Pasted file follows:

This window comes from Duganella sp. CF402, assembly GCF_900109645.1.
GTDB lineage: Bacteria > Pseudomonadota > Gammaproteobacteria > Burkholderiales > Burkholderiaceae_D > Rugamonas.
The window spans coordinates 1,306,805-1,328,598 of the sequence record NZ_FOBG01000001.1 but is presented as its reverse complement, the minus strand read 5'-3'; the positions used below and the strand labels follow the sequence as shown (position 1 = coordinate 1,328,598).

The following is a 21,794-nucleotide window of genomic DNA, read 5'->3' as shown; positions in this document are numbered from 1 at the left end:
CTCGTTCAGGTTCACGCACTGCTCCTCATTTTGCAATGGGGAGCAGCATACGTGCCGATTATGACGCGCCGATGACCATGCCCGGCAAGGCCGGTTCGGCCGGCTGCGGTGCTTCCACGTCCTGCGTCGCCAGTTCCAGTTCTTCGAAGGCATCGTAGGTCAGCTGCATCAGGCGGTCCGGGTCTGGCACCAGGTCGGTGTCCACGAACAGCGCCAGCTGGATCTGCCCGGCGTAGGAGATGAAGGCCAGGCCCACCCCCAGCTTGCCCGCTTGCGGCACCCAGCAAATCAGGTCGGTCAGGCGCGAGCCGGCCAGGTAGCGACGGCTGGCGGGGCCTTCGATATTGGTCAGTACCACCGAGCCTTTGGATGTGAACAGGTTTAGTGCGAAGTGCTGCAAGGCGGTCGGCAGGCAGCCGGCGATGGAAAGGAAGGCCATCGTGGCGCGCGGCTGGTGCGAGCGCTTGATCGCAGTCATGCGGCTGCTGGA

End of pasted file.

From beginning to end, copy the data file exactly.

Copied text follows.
This window comes from Duganella sp. CF402, assembly GCF_900109645.1.
GTDB lineage: Bacteria > Pseudomonadota > Gammaproteobacteria > Burkholderiales > Burkholderiaceae_D > Rugamonas.
The window spans coordinates 1,306,805-1,328,598 of the sequence record NZ_FOBG01000001.1 but is presented as its reverse complement, the minus strand read 5'-3'; the positions used below and the strand labels follow the sequence as shown (position 1 = coordinate 1,328,598).

The following is a 21,794-nucleotide window of genomic DNA, read 5'->3' as shown; positions in this document are numbered from 1 at the left end:
CTCGTTCAGGTTCACGCACTGCTCCTCATTTTGCAATGGGGAGCAGCATACGTGCCGATTATGACGCGCCGATGACCATGCCCGGCAAGGCCGGTTCGGCCGGCTGCGGTGCTTCCACGTCCTGCGTCGCCAGTTCCAGTTCTTCGAAGGCATCGTAGGTCAGCTGCATCAGGCGGTCCGGGTCTGGCACCAGGTCGGTGTCCACGAACAGCGCCAGCTGGATCTGCCCGGCGTAGGAGATGAAGGCCAGGCCCACCCCCAGCTTGCCCGCTTGCGGCACCCAGCAAATCAGGTCGGTCAGGCGCGAGCCGGCCAGGTAGCGACGGCTGGCGGGGCCTTCGATATTGGTCAGTACCACCGAGCCTTTGGATGTGAACAGGTTTAGTGCGAAGTGCTGCAAGGCGGTCGGCAGGCAGCCGGCGATGGAAAGGAAGGCCATCGTGGCGCGCGGCTGGTGCGAGCGCTTGATCGCAGTCATGCGGCTGCTGGA